In 2015, Professor Margaret Archer, president of the Pontifical Academy of Social Sciences, slammed the Centre for Family and Human Rights Institute (C-Fam), an American pro-life research institute that monitors the United Nations, after it raised concerns about abortion and population control proponents being given a platform at a Vatican conference on climate change. “I am appointed by the Pope and responsible directly to him. I’m afraid that leaves you and your cohort out in the cold,” she told the organization at that time.
Bishop Marcelo Sanchez Sorondo, chancellor of the Pontifical Academy of Sciences, also has a history of inviting abortion and population control proponents to Vatican events. He has been criticized by pro-life advocates for unreservedly endorsing the United Nations’ controversial Sustainable Development Goals (SDGs), which pro-lifers warn include a not-so-hidden abortion and population control agenda. Last year, Sorondo defended inviting then-Democratic presidential candidate Bernie Sanders, an abortion advocate, to address a “social order” conference.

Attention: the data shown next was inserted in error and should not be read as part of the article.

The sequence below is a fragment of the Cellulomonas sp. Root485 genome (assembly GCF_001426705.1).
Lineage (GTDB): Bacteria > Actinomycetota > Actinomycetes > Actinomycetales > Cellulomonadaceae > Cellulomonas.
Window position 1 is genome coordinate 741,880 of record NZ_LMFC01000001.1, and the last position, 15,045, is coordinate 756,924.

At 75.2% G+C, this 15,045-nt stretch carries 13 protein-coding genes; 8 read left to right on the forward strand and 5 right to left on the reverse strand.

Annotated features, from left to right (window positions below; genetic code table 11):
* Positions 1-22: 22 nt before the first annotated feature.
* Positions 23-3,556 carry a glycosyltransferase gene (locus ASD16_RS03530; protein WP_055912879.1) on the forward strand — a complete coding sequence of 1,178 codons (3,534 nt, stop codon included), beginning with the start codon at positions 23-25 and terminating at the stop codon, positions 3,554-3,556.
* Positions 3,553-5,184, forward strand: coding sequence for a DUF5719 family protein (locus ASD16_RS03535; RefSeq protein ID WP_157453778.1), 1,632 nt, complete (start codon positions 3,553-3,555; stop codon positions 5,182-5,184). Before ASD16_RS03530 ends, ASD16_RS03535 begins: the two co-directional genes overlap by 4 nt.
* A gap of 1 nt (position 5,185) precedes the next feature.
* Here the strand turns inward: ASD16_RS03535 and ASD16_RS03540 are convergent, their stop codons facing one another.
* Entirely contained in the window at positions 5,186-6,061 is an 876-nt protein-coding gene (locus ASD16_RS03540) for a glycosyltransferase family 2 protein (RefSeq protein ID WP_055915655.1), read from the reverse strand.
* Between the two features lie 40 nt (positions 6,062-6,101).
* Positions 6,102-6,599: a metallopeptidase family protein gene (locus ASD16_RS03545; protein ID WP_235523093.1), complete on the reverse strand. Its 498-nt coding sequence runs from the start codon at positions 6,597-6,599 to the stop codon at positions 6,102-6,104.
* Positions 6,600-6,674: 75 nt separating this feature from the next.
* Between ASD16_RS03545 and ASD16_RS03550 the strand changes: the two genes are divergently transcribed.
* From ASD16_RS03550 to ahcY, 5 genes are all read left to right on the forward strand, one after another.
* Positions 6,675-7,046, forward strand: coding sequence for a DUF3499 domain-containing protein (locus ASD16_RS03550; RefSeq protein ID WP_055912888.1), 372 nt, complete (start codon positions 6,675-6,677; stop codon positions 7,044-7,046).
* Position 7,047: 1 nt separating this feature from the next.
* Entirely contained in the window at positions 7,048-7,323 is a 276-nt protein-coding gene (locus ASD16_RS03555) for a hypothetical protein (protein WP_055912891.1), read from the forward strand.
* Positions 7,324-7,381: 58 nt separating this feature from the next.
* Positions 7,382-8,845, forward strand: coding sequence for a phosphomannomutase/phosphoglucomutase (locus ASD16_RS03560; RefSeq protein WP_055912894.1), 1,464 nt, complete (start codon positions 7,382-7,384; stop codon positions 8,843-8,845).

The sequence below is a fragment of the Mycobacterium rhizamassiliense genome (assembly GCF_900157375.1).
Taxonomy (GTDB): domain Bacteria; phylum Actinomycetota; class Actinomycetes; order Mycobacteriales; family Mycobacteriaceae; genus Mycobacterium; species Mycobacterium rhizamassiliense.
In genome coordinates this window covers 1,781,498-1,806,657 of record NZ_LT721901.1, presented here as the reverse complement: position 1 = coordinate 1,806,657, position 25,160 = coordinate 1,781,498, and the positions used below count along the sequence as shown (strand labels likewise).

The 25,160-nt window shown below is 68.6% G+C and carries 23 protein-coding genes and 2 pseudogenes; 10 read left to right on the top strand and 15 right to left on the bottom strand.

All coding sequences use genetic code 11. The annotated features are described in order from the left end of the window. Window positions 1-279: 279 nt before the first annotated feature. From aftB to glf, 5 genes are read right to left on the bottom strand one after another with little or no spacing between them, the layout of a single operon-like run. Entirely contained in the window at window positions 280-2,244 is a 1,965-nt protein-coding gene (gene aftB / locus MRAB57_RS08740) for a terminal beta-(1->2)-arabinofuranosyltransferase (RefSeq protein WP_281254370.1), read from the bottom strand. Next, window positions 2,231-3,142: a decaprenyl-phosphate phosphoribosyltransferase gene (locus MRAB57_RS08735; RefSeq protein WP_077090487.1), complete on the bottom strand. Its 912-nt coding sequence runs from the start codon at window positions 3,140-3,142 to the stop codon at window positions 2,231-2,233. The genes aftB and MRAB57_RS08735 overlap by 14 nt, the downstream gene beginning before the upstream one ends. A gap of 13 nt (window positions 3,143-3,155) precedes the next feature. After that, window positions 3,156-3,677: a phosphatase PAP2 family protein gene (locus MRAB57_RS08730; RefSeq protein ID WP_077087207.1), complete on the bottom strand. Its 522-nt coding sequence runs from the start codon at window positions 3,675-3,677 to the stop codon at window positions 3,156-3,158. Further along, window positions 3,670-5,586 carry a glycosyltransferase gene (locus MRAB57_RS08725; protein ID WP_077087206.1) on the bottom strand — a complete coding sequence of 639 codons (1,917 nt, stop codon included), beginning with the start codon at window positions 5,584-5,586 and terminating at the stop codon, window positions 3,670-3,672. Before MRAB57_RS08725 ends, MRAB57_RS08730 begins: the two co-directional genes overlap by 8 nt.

Also attending the Vatican conference is African Cardinal Peter Turkson, who in a BBC interview in 2015 said “birth control” could “offer a solution” to the impacts of climate change. Turkson, who has since become the prefect of the Dicastery for the Promotion of Integral Human Development, later revised his statement, saying that when he used the term “birth control,” what he actually meant was spacing of births or “responsible parenthood.”